The move comes as more financial technology (fintech) firms are adopting automated machine learning AI to assess a person’s creditworthiness based on personal data that are not usually used by traditional banks, such as his or her spending habits, professional background and lifestyle.
Rajah & Tann’s Mr Tan said: “AI decision-making is still at a very nascent level and there are of course a lot of privacy issues. The key issue is that the AI could decide wrongly, or have a bias, causing unfair outcomes.”
Last year, the Infocomm Media Development Authority (IMDA) and the Personal Data Protection Commission (PDPC) also launched a guide to help companies share data securely with trusted partners.
Commvault’s Ms Ler added that having the right tools and keeping regulations in check are key to ensuring data is being collected, used and stored properly.
“Just as companies need to gain the trust of customers and partners when they hold on to data for business purposes, transparency needs to be built on a national level as well,” she said.
Using the Government’s pledge to delete sensitive TraceTogether data once it is no longer needed as an example, she said this requires a framework of sophisticated data management to ensure that datasets are appropriately tagged, protected and accessed.
But while the state may have the muscle and know-how, many businesses that handle customers’ data still “don’t get it”.
NTU’s Assoc Prof Lim said: “The big problem is that for a lot of organisations here who claim to understand the government requirements, in practice, they only see data protection as a compliance burden or cost. They don’t realise that it could end up being a cybersecurity issue that could bankrupt them.”
Cybersecurity solutions are expensive, but the penalties and consequences of data breaches are higher. Firms with an annual turnover exceeding S$10 million can be fined up to 10 per cent of their revenue following the most recent amendments to the PDPA passed last year.
There is also the reputational hit that a business can suffer if it is found out that customer’s private data is poorly guarded.
Mr Tan, who has assisted many organisations with investigations by the PDPC, said that there are plenty of small- and medium-sized enterprises (SMEs) which are too resource-strapped to comply.
“That's the reality. A lot of SMEs are under the radar until there's a complaint or when something happens and they are taken to task. It is not because they aren’t aware of data protection laws, but are so focused on survival that they decide to take a calculated risk,” he said.
Another chink in Singapore’s data protection law is that the PDPA does not consider anonymised data as personal data, the experts noted.
Data anonymisation is a way to strip out any personal identifiers such that the person where the data comes from cannot be identified. Data analysts use such data to look for trends and patterns among a population without needing to identify the source of the data.
But anonymised data is easily re-identifiable by combining multiple sources of anonymous data, said NUS’ Assoc Prof Sim.
This is because any data related to individuals is extremely unique, even if no identifying attributes such as name or ID numbers are used.
Dr Shokri said: “On average, it is enough to know the five locations that you routinely visit during a day — your home, your workplace, the gym you go to, the restaurant you go for dinner, the school where you dropped off your child — to identify you among everyone on Earth.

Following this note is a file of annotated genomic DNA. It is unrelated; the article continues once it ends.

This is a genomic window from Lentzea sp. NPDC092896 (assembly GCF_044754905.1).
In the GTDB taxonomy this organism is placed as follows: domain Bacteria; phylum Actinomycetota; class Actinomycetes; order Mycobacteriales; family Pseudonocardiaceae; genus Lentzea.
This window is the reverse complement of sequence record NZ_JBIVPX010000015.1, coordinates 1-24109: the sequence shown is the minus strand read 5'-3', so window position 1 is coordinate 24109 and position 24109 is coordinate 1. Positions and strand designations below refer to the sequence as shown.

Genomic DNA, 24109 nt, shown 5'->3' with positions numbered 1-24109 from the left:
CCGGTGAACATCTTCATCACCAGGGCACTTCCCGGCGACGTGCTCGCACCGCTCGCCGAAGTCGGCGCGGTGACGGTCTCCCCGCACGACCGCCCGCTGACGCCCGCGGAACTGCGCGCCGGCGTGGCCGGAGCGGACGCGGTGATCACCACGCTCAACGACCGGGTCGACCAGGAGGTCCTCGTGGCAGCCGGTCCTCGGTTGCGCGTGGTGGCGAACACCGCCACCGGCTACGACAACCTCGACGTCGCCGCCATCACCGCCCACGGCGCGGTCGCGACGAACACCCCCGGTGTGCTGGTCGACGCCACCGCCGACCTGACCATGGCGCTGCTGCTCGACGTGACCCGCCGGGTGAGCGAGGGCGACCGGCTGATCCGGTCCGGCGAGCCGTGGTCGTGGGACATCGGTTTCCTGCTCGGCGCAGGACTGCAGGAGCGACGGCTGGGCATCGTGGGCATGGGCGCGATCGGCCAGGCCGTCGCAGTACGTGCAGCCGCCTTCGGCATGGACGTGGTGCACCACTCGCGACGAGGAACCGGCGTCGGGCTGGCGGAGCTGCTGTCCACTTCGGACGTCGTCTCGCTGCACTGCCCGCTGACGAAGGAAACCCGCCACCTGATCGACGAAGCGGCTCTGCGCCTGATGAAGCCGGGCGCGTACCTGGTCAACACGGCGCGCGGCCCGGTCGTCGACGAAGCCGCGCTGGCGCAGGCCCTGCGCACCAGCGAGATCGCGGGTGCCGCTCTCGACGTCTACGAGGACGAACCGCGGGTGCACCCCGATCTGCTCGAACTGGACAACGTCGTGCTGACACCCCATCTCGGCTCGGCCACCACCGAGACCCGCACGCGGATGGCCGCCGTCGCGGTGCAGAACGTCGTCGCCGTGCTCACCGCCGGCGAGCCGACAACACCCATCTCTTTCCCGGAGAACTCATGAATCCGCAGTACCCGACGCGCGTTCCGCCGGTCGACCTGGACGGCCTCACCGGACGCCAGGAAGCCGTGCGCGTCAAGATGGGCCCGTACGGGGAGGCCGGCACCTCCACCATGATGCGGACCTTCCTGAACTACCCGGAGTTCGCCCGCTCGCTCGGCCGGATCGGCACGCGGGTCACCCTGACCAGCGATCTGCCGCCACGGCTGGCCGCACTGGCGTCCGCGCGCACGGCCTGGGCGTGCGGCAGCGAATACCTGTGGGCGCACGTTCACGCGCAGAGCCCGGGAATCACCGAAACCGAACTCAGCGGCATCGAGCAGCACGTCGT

“Knowing eight friends on social media also makes you unique. The same is true about your medical record, the people you call or message regularly, the movies you watch, the websites you go, the people that you meet and have contact with on a daily basis.”
There is no way data can be truly anonymised, unless noise and uncertainty are intentionally added to the dataset, thereby “damaging” the data.
A recent US study found that with 15 demographic attributes, it is possible to identify 99.98 per cent of Americans.
Prof Chesterman said: “One thing that we’re increasingly realising is that even small amounts of information can be pieced together to build a pretty accurate picture of you as an individual.”
Assoc Prof Lim said: “It is not about hiding. It is about whether you value your personal safety or your family’s safety, it’s about preventing unsavoury characters from showing up at your door, or telemarketers bugging you on the phone, because you don’t know how your data can be misused.”
But this does not also mean that people should quit technology altogether, out of an inordinate fear that their personal data will be abused.
Rather, experts said the onus is also on the individual to keep asking questions about their personal data and not simply sign away their privacy. When all is said and done, users should try to understand why they are consenting to data use and privacy policies when prompted.
Techgoondu’s Mr Siew said: “We’ve come to get used to the conveniences of things like Google Maps that it will be hard to give it up. But you also do not have to make a binary decision between having to stop using the service completely, versus using it blindly.”
Faced with consumer pressure over privacy concerns, Google has become more transparent about its privacy policies and the type of personal data that it holds, he said.
“That is why it is a good thing that for the past two weeks, people are asking questions about WhatsApp and about TraceTogether, and are holding people and organisations accountable,” said Mr Siew.